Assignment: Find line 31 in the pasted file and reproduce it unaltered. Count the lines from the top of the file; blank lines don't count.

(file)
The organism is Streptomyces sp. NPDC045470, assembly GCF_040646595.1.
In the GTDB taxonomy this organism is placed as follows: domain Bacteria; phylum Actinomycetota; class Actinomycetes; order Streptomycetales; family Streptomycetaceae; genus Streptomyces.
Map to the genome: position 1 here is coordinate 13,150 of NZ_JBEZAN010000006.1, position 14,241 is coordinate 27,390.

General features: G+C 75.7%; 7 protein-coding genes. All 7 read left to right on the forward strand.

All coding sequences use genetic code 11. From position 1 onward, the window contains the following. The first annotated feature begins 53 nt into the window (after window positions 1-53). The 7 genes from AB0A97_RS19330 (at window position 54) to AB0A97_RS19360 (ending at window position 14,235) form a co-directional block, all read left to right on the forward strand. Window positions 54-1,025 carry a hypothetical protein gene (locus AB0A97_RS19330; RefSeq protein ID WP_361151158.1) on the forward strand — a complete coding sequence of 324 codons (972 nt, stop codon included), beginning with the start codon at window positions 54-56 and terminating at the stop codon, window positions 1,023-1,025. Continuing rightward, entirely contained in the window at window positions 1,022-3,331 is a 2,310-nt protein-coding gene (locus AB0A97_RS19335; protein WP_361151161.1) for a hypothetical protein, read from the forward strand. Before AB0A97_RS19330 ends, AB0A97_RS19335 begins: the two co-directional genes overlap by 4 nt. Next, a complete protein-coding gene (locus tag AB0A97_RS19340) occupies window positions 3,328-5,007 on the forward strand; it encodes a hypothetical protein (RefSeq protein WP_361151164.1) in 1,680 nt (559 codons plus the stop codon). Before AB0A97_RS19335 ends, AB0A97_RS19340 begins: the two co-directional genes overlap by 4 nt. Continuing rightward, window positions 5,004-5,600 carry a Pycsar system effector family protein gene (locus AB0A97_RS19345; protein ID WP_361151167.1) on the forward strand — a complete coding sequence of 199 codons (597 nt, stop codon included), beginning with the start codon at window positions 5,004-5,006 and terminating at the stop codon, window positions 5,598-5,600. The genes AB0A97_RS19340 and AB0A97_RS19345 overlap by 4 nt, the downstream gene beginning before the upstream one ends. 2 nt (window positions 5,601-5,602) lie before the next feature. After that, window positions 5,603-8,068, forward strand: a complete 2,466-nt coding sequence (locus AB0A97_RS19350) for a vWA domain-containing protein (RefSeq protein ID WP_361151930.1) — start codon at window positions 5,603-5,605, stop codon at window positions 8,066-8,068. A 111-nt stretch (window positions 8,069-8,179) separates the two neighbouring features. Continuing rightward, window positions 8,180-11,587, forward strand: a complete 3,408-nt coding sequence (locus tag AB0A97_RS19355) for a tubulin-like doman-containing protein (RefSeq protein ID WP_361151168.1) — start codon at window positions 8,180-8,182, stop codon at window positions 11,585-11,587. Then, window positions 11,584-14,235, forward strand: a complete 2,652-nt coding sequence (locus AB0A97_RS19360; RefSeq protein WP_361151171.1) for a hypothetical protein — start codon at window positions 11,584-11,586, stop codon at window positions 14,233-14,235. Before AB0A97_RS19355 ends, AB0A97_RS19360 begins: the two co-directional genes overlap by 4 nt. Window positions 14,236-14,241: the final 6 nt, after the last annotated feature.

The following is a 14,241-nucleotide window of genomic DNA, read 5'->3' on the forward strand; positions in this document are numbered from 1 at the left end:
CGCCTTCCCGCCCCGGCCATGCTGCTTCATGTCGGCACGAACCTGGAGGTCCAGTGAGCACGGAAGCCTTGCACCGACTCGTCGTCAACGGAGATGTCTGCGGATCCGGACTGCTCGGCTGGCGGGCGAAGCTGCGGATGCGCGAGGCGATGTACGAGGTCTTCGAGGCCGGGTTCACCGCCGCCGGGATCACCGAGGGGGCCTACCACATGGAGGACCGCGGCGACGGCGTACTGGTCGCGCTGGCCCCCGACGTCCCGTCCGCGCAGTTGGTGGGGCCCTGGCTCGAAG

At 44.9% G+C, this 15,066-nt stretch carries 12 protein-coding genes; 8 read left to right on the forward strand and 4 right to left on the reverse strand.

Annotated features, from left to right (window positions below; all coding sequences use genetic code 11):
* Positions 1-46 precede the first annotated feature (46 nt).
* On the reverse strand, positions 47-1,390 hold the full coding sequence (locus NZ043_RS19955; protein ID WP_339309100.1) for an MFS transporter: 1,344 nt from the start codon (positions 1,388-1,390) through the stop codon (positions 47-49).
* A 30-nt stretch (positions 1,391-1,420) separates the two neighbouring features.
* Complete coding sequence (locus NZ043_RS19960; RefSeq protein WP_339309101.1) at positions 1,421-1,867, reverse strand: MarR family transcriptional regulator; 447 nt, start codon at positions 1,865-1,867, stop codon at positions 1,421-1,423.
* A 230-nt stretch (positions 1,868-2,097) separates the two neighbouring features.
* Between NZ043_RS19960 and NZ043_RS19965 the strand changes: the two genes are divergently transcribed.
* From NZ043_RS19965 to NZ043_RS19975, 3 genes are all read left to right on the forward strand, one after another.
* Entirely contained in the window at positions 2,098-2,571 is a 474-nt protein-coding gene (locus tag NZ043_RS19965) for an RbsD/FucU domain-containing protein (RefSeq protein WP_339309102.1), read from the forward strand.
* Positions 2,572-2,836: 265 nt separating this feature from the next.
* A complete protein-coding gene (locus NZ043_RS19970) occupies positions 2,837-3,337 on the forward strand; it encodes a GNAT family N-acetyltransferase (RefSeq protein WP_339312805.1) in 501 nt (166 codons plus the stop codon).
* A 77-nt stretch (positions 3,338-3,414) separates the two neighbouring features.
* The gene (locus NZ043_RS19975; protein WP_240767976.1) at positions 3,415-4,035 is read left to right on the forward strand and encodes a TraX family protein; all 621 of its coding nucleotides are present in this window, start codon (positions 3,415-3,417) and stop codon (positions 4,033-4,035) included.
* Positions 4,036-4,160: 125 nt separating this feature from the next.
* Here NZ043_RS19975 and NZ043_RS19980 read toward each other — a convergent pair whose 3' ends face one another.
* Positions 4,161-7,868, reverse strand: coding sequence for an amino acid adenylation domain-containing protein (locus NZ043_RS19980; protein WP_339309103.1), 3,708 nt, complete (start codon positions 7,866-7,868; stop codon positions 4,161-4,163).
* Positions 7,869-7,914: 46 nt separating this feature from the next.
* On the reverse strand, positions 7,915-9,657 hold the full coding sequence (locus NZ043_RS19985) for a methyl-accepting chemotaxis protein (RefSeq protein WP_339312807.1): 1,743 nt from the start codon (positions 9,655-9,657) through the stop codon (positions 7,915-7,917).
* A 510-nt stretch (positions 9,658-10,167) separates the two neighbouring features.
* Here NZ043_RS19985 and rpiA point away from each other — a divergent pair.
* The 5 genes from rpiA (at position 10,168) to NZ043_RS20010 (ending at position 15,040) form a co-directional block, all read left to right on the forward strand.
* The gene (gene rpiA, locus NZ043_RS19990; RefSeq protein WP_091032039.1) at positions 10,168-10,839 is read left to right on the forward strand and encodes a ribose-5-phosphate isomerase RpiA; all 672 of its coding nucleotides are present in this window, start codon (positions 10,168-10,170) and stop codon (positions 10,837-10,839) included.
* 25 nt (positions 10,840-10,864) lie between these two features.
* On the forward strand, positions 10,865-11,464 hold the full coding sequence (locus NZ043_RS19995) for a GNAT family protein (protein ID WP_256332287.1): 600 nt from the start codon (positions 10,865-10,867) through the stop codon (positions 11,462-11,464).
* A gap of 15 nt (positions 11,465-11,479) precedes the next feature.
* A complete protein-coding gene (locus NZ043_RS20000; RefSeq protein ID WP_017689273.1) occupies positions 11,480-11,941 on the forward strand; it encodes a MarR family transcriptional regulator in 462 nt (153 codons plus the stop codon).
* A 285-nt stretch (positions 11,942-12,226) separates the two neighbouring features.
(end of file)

* 25 nt (positions 10,840-10,864) lie between these two features.